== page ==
- Avoid using plastic of low quality i.e. thin boxes. The main reason for this is the ability of scents and flavors to penetrate plastics. If placed in a busy area with other food items, or even toiletries such as soap and detergents, it is very easy and highly likely that the dough will pick up and trap the scent and flavor of its surrounding items. This will 100% affect and alter the natural flavor of your pizza dough.
- If you think storing and transporting the dough as a big portion instead of small balls is a good idea, you are very wrong. A large dough ball means it will expand to a certain size that will get disrupted once you form pieces or balls. Making small balls and letting them grow is a much better idea since whatever size they grow to, you get to keep them and work with them with zero losses.
What not to do when transporting
Sometimes, a lack of care for minor issues leads to major consequences in transporting. When you are wondering how to transport pizza dough, make sure you DON’T make the following mistakes:
- Don’t place the dough in a hot and humid place: Places with high temperatures and moist conditions are ideal for fermentation to accelerate. Don’t do this. Placing your dough balls in such locations as the trunk of your car, the hot storage compartment of your truck, or even close to the oven, can cause the dough to rise unnecessarily and, in some instances, cause microbial growth to occur. Both of these situations lead to your dough rotting before it even has a chance to bake.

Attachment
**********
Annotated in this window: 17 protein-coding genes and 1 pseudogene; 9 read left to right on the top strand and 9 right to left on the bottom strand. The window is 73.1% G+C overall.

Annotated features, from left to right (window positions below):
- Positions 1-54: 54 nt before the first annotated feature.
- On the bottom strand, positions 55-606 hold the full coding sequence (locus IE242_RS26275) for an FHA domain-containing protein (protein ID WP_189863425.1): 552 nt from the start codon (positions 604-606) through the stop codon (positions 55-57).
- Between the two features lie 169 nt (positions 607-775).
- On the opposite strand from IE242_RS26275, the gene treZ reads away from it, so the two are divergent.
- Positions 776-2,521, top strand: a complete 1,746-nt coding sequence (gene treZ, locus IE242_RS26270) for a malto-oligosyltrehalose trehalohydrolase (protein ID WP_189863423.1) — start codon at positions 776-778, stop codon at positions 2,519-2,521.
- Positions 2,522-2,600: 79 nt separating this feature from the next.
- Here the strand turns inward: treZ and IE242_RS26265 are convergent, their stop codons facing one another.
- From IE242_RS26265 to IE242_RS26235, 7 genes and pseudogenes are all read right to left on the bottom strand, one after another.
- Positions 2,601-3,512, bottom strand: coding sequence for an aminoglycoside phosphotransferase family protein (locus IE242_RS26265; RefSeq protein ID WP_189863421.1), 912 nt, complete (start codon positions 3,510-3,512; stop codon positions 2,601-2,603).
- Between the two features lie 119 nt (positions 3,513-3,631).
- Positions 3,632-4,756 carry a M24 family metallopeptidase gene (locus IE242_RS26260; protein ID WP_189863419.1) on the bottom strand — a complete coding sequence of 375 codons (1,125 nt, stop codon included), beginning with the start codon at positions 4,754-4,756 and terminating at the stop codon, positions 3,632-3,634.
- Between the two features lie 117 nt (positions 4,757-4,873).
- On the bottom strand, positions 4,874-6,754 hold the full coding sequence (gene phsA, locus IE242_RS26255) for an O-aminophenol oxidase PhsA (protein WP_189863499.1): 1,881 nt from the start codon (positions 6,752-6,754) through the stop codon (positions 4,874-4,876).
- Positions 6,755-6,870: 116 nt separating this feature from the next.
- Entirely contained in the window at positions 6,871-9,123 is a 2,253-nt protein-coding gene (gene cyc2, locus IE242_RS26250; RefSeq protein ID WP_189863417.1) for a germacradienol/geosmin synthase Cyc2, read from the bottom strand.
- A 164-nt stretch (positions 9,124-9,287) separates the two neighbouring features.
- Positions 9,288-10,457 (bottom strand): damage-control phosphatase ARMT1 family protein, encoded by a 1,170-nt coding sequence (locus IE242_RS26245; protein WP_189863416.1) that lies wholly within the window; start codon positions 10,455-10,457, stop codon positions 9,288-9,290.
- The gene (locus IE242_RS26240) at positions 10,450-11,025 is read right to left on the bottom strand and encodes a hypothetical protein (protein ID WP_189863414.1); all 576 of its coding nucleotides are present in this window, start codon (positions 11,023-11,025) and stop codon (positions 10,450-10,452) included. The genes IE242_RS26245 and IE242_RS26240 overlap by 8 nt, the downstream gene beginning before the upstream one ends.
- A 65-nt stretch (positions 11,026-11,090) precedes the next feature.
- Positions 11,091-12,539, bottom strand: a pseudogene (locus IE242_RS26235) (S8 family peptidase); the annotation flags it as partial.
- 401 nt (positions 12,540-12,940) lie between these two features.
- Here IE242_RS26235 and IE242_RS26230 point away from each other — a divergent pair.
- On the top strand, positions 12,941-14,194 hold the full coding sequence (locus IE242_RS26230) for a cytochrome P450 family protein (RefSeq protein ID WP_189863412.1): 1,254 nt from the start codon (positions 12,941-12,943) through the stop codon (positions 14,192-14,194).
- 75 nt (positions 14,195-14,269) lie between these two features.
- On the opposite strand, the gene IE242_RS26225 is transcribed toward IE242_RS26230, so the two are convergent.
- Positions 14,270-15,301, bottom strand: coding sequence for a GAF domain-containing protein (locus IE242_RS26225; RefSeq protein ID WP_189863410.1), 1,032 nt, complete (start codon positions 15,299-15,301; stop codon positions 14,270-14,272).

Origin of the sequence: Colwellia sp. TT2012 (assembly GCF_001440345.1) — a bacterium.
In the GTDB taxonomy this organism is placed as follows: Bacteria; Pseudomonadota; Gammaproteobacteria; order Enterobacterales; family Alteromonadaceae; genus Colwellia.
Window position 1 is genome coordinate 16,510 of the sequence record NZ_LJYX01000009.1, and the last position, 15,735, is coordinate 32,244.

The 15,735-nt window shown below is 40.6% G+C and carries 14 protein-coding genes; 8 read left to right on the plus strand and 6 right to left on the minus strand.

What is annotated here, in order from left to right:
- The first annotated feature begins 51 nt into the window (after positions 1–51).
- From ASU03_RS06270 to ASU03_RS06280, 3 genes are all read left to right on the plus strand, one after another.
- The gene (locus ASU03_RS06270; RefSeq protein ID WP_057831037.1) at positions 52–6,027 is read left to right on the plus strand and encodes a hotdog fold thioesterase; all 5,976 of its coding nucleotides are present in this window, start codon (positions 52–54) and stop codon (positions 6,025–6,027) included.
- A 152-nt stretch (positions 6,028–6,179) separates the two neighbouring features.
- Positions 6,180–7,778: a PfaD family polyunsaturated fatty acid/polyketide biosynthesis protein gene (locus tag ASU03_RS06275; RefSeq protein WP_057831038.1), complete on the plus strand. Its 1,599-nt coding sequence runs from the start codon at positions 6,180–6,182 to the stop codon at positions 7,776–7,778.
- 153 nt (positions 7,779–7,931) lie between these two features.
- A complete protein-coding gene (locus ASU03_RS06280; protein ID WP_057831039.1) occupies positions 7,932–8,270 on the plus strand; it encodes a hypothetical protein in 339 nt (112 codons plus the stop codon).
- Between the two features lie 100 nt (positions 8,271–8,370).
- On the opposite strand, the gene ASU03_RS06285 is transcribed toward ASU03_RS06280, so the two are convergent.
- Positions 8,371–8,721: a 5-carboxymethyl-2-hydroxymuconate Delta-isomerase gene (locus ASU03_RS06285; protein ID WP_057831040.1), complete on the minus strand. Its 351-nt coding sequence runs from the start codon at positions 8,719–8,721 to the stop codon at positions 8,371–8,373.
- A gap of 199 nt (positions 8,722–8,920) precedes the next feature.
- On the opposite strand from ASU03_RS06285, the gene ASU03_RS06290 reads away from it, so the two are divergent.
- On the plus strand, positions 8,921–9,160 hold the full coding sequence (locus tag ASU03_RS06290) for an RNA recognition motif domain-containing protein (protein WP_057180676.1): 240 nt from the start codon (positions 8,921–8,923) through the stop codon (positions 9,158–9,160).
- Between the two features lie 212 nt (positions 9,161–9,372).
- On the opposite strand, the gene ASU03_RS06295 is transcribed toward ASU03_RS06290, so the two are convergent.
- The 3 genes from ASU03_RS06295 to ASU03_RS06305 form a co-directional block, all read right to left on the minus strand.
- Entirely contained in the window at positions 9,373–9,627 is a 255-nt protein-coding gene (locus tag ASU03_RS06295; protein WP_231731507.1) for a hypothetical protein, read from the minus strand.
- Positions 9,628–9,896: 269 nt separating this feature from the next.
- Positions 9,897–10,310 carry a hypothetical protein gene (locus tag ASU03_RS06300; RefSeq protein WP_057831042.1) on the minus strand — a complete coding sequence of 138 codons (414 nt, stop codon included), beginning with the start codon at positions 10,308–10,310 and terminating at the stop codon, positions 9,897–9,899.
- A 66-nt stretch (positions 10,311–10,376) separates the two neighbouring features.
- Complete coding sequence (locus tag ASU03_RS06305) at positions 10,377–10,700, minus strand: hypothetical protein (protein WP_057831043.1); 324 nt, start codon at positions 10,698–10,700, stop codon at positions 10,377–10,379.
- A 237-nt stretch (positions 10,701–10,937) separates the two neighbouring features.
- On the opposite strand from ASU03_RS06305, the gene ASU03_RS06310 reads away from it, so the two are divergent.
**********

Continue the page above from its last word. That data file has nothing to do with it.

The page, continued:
- Letting the dough ferment overnight: Even if you get the temperatures right, excess of any resting period is harmful. If you leave your dough out overnight with the thought of becoming fluffy and big, you will be ignoring a very important factor: flavor development. While long exposures to fermentation will let you have a big dough, it will make the flavor sour and undesirable. It’s best to let the fresh dough rest at cool temperatures for some time as this lets the yeast ferment while the flavor it brings is what every pizza loves to cherish.
- Ignoring the bubbles: Flattening your dough before transportation when it’s fresh will remove all the bubbles necessary to make the dough light and airy. On the contrary, applying excessive force to the dough when it’s cold can cause the bubbles to burst, making the dough tacky and hard when it bakes.
- Refrigerating for too long: Keeping the dough fresh and baking it within 24 hours is ideal for getting that perfect brown crust. Leaving the dough out for longer periods causes the starches in your dough to break down, producing sugars. When baked, this sugar bakes faster than starch, causing the crust to cook faster and form black blisters.